Energetic colour fields
Hennie Ann Isdahl has no express therapeutic goal for her monumental, lacquered compositions Rise and Arrival. Even so, she has high ambitions for these two powerful, gleaming, colourist works for the new Medicine and Health Studies Building (MH2) at UiT: they should have a positive effect.
Words: Mona Gjessing
– No doubt I’ve thought indirectly in the direction of art as therapy. That comes from my own long-term personal experience that colours have a very strong effect on me. I want my colour compositions to have an uplifting effect on the viewer. Apart from that, it is difficult to describe what it is that makes my works become what they are, says Hennie Ann Isdahl.
She finds it easier, however, to tell us something about her production process, how her works progress. She explains that her works undergo an exhaustive process of simplification, as she always begins with too much.
– I simplify, simplify, simplify. I can find inspiration for my work anywhere, and collect huge quantities of things I find. I record things that I think I may have a use for one day, and I note down ideas on scraps of paper that I store in my studio. In addition, I use my camera instead of a sketchbook and take a great deal of photographs that I use as the basis for new ideas. Reaching the final form of expression is always a very long process. Arrival is composed of three colours with transitions between them, printed on six aluminium panels. After being printed, they were lacquered with a very glossy clear lacquer. This is a good example of how my works may come into being, explains Isdahl.
When she was working on her sketch for the auditorium wall in the summer last year, her intention was that the works, with the help of motifs, use of colour, and size should be capable of being viewed while on the move or perceived as movement in the space. In this way, she wanted to integrate them into the architectural context.
After spending a long time working on one proposal for the 10-metre-long auditorium wall on Floor 7, she decided to test another alternative.
– This was a sketch that I’d had around for several years. I thought that this proposal was more daring than the first one. After manipulating the sketch in Photoshop, I saw that the proposal could work. It was this sketch, with the title Arrival, that the committee chose. I was surprised, but very happy that the committee displayed such artistic courage, says Isdahl.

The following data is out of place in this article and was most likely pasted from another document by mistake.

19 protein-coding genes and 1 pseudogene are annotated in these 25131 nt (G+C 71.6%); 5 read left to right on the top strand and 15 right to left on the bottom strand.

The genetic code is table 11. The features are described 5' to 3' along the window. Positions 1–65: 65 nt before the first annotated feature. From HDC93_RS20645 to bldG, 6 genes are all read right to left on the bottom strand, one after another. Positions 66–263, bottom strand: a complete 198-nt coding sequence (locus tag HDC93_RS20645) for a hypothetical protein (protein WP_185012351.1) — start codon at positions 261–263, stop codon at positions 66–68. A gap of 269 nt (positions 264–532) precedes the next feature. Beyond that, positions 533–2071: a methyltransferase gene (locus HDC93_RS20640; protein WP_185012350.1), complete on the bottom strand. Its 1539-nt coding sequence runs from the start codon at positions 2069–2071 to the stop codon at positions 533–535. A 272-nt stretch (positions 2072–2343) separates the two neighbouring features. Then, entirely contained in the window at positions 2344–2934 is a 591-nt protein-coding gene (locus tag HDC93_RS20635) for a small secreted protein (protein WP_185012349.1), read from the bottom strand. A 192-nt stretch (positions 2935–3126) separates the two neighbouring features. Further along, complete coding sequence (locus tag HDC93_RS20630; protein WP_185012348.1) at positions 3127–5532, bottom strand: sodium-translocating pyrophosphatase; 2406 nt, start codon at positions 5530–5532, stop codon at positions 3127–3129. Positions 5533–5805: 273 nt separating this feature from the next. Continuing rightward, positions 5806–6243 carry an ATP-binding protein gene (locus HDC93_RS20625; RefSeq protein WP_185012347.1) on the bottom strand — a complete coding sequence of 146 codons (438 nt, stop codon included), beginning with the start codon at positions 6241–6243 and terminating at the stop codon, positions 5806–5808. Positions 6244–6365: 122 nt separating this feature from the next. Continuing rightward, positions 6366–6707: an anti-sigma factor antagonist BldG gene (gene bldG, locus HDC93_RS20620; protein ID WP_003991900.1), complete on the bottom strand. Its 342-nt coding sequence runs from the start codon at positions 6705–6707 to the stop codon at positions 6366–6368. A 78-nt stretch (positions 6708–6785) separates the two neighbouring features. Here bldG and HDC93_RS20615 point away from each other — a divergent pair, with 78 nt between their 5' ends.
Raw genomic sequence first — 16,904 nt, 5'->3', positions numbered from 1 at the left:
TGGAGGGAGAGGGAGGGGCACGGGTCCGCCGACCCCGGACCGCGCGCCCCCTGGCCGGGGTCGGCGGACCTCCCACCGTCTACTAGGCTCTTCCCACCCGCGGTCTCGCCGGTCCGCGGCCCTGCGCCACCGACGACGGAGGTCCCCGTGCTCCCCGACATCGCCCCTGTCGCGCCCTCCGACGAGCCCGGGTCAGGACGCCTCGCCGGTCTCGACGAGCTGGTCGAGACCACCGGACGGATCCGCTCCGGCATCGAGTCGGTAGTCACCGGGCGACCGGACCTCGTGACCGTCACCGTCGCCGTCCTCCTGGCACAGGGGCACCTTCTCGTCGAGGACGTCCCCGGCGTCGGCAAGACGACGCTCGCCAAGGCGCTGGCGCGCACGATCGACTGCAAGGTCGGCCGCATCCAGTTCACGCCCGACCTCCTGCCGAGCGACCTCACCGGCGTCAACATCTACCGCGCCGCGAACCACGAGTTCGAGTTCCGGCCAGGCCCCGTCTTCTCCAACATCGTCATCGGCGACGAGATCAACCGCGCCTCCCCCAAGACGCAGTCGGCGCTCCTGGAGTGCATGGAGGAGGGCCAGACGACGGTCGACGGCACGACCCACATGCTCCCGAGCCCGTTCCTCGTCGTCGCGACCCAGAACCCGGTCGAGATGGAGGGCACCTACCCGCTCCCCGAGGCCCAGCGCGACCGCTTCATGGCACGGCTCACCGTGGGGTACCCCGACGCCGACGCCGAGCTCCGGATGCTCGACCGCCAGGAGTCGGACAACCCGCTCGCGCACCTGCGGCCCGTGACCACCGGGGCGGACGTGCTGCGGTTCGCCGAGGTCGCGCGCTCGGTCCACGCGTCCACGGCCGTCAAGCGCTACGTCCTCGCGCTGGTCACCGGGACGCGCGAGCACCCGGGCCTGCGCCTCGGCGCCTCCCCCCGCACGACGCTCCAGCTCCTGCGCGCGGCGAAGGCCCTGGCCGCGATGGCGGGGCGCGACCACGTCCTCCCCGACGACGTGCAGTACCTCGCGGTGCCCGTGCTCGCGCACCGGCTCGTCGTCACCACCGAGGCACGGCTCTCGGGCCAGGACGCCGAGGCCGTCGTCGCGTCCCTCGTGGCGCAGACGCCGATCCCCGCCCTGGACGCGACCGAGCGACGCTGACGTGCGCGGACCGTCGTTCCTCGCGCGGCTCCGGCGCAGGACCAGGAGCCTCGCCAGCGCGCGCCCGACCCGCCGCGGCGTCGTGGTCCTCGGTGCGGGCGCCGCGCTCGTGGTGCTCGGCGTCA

Isdahl’s path to finding her own style of artistic expression, which today includes both sculpture and painting, was influenced by the fact that she showed talent for drawing while growing up on Karmøy, and won a place at the School of Arts and Crafts in Bergen straight from upper-secondary school.
-At the School of Arts and Crafts I studied graphic design, and now, many years later, I think that my background as a graphic designer influences much of my artistic output today. For example, I’m very fond of simple, clean surfaces – of which there are a lot in graphic design. In the early days of my artistic practice, I painted panels using a brush, and then I began to use surface filler to get smoother surfaces. After a while I found that I still couldn’t 100 percent create the appearance I wanted, and it was then that I began to use lacquer. My own facilities weren’t very suitable for this type of activity, so I contacted an independent car-spraying workshop at Ski. That was in 2004. I’ve used that company ever since – including in connection with the production of Rise and Arrival. I was, and I still am, interested in creating perfect surfaces, but that doesn’t mean that I don’t also appreciate qualities in pure painterly surfaces. In Rise, which is installed in an open stairwell and divided amongst five walls on five identical landings, I don’t just switch between panels with different colours, but also between gloss- and matt-lacquered surfaces. The design of the work is experienced thematically and visually as concurrent variations. It forms a fine contrast to the rough appearance of the grey concrete walls of the stairwell.
The title Rise was chosen because it says something about the objective of university studies: to rise up from one level of knowledge to another.
– The choice of thin aluminium angle as ‘frames’ around the fragile, delicate coloured surfaces was made for both practical and aesthetic reasons. I do definitely have an arte povera attitude within me. I like traces of the transitory, but also value perfection. The conflict between these preferences is clearly apparent in my visual expression, emphasizes Isdahl.
In 2012, Open Space, an artists’ association of which Isdahl is a member, held an exhibition at Tromsø Art Society. It was here that one of Public Art Norway’s art consultants for MH2, Jenny Marie Johnsen, became interested in Isdahl’s work.
– My plans for the coming year are to continue teaching at the Norwegian University of Life Sciences (NMBU), where I’m employed as an associate professor in visual studies for landscape architects. Teaching students is rewarding, and it is also challenging in a positive way to have to put words to creative working processes that I have spent years on alone in my studio. I often work on a number of different projects at the same time, and in the immediate future I’m working towards another exhibition with Open Space – this time a larger exhibition at Trondheim Art Society in 2019. I’m also working on the development of several sculptural objects that will be displayed at an exhibition at Akershus Art Centre in the new year. In my future work, I want to investigate painterly qualities in sculpture, and sculptural qualities in painting, to express this in a slightly concentrated form. A fertile dialogue may arise between them, concludes Isdahl.